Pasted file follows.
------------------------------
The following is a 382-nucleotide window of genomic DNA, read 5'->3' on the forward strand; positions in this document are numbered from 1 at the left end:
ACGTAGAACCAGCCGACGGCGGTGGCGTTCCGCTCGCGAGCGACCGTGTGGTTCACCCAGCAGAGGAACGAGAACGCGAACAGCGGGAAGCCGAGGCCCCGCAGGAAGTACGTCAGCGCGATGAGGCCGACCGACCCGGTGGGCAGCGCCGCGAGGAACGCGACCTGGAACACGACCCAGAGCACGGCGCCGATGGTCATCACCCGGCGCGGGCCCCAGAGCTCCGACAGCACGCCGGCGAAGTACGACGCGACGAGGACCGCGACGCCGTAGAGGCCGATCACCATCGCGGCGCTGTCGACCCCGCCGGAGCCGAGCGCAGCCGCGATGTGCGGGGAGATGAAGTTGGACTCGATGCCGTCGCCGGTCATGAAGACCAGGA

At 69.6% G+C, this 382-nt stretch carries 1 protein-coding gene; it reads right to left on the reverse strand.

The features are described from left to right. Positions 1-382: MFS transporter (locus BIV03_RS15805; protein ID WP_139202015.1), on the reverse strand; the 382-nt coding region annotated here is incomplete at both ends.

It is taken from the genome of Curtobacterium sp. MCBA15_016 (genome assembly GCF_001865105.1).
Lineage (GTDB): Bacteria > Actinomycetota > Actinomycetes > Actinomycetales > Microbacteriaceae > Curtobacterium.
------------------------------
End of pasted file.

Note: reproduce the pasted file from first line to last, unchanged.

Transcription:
The following is a 382-nucleotide window of genomic DNA, read 5'->3' on the forward strand; positions in this document are numbered from 1 at the left end:
ACGTAGAACCAGCCGACGGCGGTGGCGTTCCGCTCGCGAGCGACCGTGTGGTTCACCCAGCAGAGGAACGAGAACGCGAACAGCGGGAAGCCGAGGCCCCGCAGGAAGTACGTCAGCGCGATGAGGCCGACCGACCCGGTGGGCAGCGCCGCGAGGAACGCGACCTGGAACACGACCCAGAGCACGGCGCCGATGGTCATCACCCGGCGCGGGCCCCAGAGCTCCGACAGCACGCCGGCGAAGTACGACGCGACGAGGACCGCGACGCCGTAGAGGCCGATCACCATCGCGGCGCTGTCGACCCCGCCGGAGCCGAGCGCAGCCGCGATGTGCGGGGAGATGAAGTTGGACTCGATGCCGTCGCCGGTCATGAAGACCAGGA

At 69.6% G+C, this 382-nt stretch carries 1 protein-coding gene; it reads right to left on the reverse strand.

The features are described from left to right. Positions 1-382: MFS transporter (locus BIV03_RS15805; protein ID WP_139202015.1), on the reverse strand; the 382-nt coding region annotated here is incomplete at both ends.

It is taken from the genome of Curtobacterium sp. MCBA15_016 (genome assembly GCF_001865105.1).
Lineage (GTDB): Bacteria > Actinomycetota > Actinomycetes > Actinomycetales > Microbacteriaceae > Curtobacterium.